Question 1: What is the ideal solution to fill the G-tube balloon?
Clinicians commonly replace silicone gastrostomy tubes, or G-tubes, in the emergency department. While the kits seem to have all the needed tools for replacement, they do not have an appropriate liquid to fill the balloon. Anecdotally, we have been told that saline degrades the balloon, leading to G-tube failure, and that balloons should be filled with either distilled water or tap water. Is this true?
Explore This IssueACEP Now: Vol 40 – No 05 – May 2021
While not specific to G-tubes, a 1983 study by Studer and colleagues evaluated silicone Foley catheter performance with increasing concentrations of saline (0.9 percent, 2.5 percent, 5 percent, and 10 percent) and compared this to distilled water.1 Silicone urinary catheters were filled with each concentration of saline and tested in 22º C urine for volume loss at two weeks and four weeks. Each catheter was filled with 5 mL of the respective fluid. The authors also compared the 0.9 percent and 5 percent saline at 37º C. Catheters using distilled water had an average volume of 3.8 mL and 3.3 mL remaining at two and four weeks, respectively. The volume of 0.9 percent saline was 3.9 mL and 3.4 mL, respectively. No P values or other tests of statistical significance were provided.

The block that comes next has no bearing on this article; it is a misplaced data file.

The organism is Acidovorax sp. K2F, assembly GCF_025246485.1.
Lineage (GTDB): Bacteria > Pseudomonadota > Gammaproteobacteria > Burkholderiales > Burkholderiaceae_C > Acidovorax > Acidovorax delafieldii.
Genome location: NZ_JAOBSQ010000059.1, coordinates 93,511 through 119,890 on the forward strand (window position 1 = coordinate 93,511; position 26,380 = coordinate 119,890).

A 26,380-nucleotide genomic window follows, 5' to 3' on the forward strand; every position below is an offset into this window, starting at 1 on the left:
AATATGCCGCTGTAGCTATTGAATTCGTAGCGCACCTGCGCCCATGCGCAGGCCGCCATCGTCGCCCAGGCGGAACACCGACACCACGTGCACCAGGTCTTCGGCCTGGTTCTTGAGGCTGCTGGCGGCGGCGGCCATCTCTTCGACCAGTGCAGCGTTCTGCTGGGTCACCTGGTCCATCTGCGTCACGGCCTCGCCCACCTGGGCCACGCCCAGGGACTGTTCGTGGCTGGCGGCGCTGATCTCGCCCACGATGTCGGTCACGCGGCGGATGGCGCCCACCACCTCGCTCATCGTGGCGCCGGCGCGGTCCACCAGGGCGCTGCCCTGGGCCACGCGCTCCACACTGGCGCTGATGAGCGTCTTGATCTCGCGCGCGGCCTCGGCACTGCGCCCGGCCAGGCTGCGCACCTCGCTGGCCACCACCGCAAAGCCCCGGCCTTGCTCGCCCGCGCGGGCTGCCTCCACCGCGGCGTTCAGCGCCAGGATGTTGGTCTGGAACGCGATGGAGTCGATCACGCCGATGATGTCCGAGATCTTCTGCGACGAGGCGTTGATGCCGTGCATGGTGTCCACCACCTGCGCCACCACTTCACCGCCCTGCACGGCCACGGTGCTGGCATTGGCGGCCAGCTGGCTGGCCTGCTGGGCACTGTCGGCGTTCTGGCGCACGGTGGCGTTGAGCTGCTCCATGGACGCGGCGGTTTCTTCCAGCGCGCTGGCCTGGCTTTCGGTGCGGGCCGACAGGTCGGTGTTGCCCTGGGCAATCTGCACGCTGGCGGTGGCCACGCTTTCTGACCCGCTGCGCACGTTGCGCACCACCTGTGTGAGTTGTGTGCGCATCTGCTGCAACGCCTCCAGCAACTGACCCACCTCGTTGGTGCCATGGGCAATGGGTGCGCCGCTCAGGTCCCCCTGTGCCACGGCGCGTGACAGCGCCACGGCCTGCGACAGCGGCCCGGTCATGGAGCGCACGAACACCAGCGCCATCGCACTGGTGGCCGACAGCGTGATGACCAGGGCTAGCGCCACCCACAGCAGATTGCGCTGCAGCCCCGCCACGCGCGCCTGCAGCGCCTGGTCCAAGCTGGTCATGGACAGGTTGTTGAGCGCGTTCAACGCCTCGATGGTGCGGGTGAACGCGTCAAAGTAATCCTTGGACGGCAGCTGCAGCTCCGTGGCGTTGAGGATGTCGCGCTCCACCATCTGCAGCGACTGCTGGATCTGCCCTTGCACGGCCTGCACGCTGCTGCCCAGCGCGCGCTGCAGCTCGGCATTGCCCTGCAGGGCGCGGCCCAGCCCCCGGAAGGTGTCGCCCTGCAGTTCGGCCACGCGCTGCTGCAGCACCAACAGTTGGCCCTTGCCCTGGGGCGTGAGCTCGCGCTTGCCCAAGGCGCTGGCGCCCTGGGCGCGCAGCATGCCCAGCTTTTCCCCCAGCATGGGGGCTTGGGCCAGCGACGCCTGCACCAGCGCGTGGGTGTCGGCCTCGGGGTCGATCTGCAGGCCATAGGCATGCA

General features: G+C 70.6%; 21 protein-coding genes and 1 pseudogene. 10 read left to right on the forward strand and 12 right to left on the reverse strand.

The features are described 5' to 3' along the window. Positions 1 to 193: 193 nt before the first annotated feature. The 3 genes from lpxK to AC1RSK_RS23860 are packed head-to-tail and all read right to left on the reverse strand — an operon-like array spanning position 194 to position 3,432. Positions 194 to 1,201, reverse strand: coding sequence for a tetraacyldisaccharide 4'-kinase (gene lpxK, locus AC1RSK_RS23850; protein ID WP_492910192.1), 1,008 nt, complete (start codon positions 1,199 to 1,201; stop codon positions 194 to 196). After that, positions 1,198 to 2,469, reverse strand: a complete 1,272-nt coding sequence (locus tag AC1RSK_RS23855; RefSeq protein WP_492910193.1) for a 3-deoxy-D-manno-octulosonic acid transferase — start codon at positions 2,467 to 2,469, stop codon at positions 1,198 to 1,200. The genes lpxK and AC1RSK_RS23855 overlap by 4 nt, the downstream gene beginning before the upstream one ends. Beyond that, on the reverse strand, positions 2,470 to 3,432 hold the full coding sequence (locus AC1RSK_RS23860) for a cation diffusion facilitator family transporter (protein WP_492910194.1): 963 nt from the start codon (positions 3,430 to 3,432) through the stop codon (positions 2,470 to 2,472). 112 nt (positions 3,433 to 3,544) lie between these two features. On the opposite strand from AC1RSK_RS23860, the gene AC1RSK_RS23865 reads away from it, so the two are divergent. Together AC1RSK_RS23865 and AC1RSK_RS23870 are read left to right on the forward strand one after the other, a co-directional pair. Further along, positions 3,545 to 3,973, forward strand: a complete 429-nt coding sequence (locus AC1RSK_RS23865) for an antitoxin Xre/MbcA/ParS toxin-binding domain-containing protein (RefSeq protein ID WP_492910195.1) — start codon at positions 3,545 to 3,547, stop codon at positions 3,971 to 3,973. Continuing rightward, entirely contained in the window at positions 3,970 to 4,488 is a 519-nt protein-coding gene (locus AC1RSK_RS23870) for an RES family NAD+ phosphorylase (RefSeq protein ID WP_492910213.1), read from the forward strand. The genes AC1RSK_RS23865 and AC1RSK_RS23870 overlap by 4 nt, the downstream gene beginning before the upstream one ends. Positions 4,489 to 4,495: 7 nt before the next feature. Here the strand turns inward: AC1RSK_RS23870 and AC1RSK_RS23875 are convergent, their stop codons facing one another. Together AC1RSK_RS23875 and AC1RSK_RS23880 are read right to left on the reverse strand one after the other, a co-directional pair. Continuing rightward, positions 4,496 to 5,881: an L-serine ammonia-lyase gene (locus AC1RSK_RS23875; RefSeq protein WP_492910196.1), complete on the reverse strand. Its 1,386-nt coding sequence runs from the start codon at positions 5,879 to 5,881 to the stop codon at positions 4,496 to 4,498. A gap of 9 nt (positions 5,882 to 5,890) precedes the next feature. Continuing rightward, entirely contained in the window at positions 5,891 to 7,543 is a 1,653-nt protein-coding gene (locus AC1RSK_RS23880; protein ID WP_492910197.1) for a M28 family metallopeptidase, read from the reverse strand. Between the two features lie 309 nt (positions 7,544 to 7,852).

A prospective randomized study by Hui and colleagues evaluated 4,000 latex 14 French Foley urethral catheters using either sterile water (n=2,011) or 0.9 percent normal saline (n=1,972).2 According to the authors, it is often anecdotally reported that saline prevents catheter removal because sodium crystals block the balloon channel. The investigators filled the catheters with 10 mL of fluid and stored them in 37º C water baths for four weeks. The primary endpoint of this study was “rate of deflation failure of the Foley balloon.” The mean balloon volumes in both groups were also measured. In the sterile water group, there was a 9.2 percent deflation failure rate (185 of 2,011), with an average balloon residual volume of 9.005 mL at four weeks. In the saline group, the deflation failure rate was 8.0 percent (162 of 1,972), with a mean residual balloon volume of 9.182 mL at four weeks. There was no statistical difference between the two groups (P=0.162), suggesting no difference in failure to deflate the balloon depending on the solution used.
It is important to note that these were latex urinary catheters—not silicone—and the measured endpoint may not be applicable to G-tubes, which are not routinely deflated and reinflated as a part of their typical use.
A similar randomized study by Huang and colleagues evaluated 600 latex urinary catheters using water, saline, and glycine.3 The authors used the same endpoint of “catheter deflation–failure rate” and measured the residual volume within the balloon after six weeks in an artificial urine solution. The retained balloon volumes after six weeks for water, saline, and glycine were 9.0 mL, 9.2 mL, and 9.1 mL, respectively. There were no catheter failures, and the differences were felt to be clinically insignificant.